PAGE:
My French slept for about 20 years. Other priorities came in. In 2000 I moved to Brussels and believed that I shall be able to survive with my French skills. That was not true. I was unable to use my basic French skills and knowledge in simple situations, like buying a metro card or shopping the basics. I tried to put the right words next to each other’s to make myself understood, but the reactions of French speakers around me were so weird so I gave up for some time.
In Brussels most people take for granted that a Romanian should speak French properly given the fact that French and Romanian belong to a common language family. Well, the story does not end here.
Little by little I, of course, tried to use my French everywhere outside the office as Brussels is bilingual and the two official languages spoken here are French and Belgian Dutch. English was the main working language in the office. Being so proud of my French I also tried to use it while interacting with my colleagues, French native speakers. They immediately preferred to switch to English, which surprised me.
I remember some funny moments, 13 years ago, when exchanging emails with French speakers. When adding the closing note including the word “merci”, I had a quick run through the “symbols” to place the “ç” in the word “merçi” as I learned it in school. Or as a master of grammar rules, I tried to use “passé simple”, but I saw some discreet smiles around. Until one day when someone told me: Your French is so funny!
OK, I said, time to refresh my French. I bought some books, read them, did daily language exercises, practiced at weekends, watched TV in French and often consulted my French expert at home, my daughter. Little by little I improved my French. That was very important as I needed to interact with the Belgian administration on a regular basis, to prolong our residence and work permit, pay taxes and house charges etc.
I can say that the theoretical aspects I learned in Romania helped me somehow. When I needed to use my French in real life situations my language skills were poor and very limited. I was a sort of prisoner of the translation methodology used by that time in my home country: verbatim translation. That is saying something in French but thinking in Romanian. In other words “speaking” and “writing” in French by following the patterns of the Romanian language.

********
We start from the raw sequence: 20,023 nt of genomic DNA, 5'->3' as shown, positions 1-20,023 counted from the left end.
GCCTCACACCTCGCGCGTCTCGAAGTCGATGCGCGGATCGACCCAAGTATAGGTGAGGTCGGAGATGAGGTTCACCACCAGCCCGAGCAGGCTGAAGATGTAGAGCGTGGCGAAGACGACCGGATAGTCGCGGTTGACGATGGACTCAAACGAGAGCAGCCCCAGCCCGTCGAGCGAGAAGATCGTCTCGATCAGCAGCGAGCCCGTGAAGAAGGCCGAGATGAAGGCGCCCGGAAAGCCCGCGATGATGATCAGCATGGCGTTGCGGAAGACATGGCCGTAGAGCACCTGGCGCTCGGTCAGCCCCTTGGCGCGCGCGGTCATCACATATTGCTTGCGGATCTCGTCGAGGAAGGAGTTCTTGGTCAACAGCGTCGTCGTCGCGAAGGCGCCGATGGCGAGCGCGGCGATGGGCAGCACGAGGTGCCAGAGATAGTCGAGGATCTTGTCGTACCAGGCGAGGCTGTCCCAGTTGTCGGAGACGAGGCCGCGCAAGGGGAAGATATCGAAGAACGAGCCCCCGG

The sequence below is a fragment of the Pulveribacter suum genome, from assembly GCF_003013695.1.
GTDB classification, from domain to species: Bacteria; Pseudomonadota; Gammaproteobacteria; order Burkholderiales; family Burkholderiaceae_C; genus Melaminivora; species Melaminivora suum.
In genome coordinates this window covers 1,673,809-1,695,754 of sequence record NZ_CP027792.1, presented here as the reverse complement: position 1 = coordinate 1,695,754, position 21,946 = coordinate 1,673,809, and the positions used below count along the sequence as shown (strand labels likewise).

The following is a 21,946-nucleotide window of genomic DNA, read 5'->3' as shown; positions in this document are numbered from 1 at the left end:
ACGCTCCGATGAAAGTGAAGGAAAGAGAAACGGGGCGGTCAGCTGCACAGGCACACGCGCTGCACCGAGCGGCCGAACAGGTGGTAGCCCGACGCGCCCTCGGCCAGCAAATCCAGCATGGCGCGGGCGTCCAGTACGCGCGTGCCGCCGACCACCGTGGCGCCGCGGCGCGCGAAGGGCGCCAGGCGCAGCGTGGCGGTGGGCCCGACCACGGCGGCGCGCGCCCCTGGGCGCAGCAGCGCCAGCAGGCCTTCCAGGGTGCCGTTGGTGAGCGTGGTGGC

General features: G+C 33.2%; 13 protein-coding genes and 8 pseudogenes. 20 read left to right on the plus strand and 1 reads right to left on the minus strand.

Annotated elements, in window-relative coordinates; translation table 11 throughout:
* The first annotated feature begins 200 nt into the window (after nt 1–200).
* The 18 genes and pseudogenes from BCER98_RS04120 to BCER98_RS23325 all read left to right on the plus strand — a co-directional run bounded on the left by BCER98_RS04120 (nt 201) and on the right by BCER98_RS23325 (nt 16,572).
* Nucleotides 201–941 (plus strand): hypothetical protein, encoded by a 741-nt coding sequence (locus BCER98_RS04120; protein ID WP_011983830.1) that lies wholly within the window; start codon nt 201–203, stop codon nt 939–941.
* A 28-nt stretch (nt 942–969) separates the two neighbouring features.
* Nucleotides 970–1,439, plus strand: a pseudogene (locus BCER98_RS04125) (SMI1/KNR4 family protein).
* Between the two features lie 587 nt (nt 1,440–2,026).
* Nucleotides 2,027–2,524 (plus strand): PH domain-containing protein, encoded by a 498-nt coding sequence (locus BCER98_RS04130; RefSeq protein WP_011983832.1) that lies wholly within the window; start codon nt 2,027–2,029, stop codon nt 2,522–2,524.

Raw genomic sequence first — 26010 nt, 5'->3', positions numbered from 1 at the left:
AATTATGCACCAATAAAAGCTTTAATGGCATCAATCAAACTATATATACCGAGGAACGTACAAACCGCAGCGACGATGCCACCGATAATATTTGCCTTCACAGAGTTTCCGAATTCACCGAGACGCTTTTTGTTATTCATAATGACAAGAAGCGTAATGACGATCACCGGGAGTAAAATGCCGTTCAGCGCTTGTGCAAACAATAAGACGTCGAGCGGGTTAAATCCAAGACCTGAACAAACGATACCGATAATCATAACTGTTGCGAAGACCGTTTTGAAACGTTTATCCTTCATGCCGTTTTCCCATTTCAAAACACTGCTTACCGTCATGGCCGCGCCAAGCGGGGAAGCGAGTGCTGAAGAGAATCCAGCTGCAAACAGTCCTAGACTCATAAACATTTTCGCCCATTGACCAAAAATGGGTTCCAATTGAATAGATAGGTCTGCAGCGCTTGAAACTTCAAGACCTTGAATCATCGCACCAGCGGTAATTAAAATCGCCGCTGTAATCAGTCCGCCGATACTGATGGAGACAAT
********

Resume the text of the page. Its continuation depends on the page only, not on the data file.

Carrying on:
It was a long struggle to understand that, when communicating in another language, you must convey a message that suits the target language. Its meaning must be adapted to the target language and one should never struggle to have a perfect mirror of the words in his/her mother tongue, but an adapted mirror in the target language. When speaking French, my leading question has been: How would a French put that in French?
I am far from being perfect in French and I believe no non-native speaker can pretend that. Each day I discover new things: I look up idioms and words in dictionaries, I read media in French and I watch TV in French.
Two years ago, for professional reasons, I needed to get a language level certificate for French and I registered with Alliance française. I practiced for about six months before the exam and had a look at the exam methodology on the Web to get some basic info about the exam format and structure. I reviewed grammar structures and vocabulary, did writing and speaking exercises.
The exam was tough. It lasted one day, from nine o’clock to about four o’clock in the afternoon, with small breaks in between. I passed with a better mark than I needed, but I found the exam extremely elitist.
It is hard to say why it took me so long to learn French properly. I actually figured out that when learning a language one should never stop the discovery journey. I understood that feeling the beauty of French and experiencing all the struggles to be able to taste it properly should have started in my early years. How? I believe it would have been easier by setting up a corner labelled “French” in my brain to be able to think in French, when speaking French. A tough but practical endeavour.
More blog entries in English
Articole în română